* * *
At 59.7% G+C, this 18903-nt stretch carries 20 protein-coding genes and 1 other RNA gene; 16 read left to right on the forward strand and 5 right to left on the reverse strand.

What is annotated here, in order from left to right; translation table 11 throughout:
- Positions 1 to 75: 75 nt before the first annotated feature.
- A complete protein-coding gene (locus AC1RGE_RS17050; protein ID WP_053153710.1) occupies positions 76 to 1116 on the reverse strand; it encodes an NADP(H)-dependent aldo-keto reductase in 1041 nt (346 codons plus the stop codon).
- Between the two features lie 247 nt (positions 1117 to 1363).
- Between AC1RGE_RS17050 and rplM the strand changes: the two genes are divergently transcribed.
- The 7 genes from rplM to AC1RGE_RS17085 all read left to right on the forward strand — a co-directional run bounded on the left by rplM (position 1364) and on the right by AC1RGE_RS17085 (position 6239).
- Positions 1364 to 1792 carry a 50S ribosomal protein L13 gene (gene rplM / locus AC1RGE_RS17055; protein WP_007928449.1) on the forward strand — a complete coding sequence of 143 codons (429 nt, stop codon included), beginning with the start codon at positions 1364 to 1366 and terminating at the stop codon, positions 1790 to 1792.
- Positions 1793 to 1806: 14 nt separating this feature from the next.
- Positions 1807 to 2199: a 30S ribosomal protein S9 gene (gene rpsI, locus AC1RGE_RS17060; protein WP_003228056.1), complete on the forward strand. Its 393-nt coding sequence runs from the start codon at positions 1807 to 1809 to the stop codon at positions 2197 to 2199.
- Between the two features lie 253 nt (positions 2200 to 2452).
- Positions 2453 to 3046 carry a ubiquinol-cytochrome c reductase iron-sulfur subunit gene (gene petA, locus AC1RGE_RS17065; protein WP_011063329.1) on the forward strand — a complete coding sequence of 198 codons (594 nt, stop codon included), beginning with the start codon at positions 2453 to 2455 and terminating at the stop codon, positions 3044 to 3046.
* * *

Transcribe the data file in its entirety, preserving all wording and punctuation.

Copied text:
At 59.7% G+C, this 18903-nt stretch carries 20 protein-coding genes and 1 other RNA gene; 16 read left to right on the forward strand and 5 right to left on the reverse strand.

What is annotated here, in order from left to right; translation table 11 throughout:
- Positions 1 to 75: 75 nt before the first annotated feature.
- A complete protein-coding gene (locus AC1RGE_RS17050; protein ID WP_053153710.1) occupies positions 76 to 1116 on the reverse strand; it encodes an NADP(H)-dependent aldo-keto reductase in 1041 nt (346 codons plus the stop codon).
- Between the two features lie 247 nt (positions 1117 to 1363).
- Between AC1RGE_RS17050 and rplM the strand changes: the two genes are divergently transcribed.
- The 7 genes from rplM to AC1RGE_RS17085 all read left to right on the forward strand — a co-directional run bounded on the left by rplM (position 1364) and on the right by AC1RGE_RS17085 (position 6239).
- Positions 1364 to 1792 carry a 50S ribosomal protein L13 gene (gene rplM / locus AC1RGE_RS17055; protein WP_007928449.1) on the forward strand — a complete coding sequence of 143 codons (429 nt, stop codon included), beginning with the start codon at positions 1364 to 1366 and terminating at the stop codon, positions 1790 to 1792.
- Positions 1793 to 1806: 14 nt separating this feature from the next.
- Positions 1807 to 2199: a 30S ribosomal protein S9 gene (gene rpsI, locus AC1RGE_RS17060; protein WP_003228056.1), complete on the forward strand. Its 393-nt coding sequence runs from the start codon at positions 1807 to 1809 to the stop codon at positions 2197 to 2199.
- Between the two features lie 253 nt (positions 2200 to 2452).
- Positions 2453 to 3046 carry a ubiquinol-cytochrome c reductase iron-sulfur subunit gene (gene petA, locus AC1RGE_RS17065; protein WP_011063329.1) on the forward strand — a complete coding sequence of 198 codons (594 nt, stop codon included), beginning with the start codon at positions 2453 to 2455 and terminating at the stop codon, positions 3044 to 3046.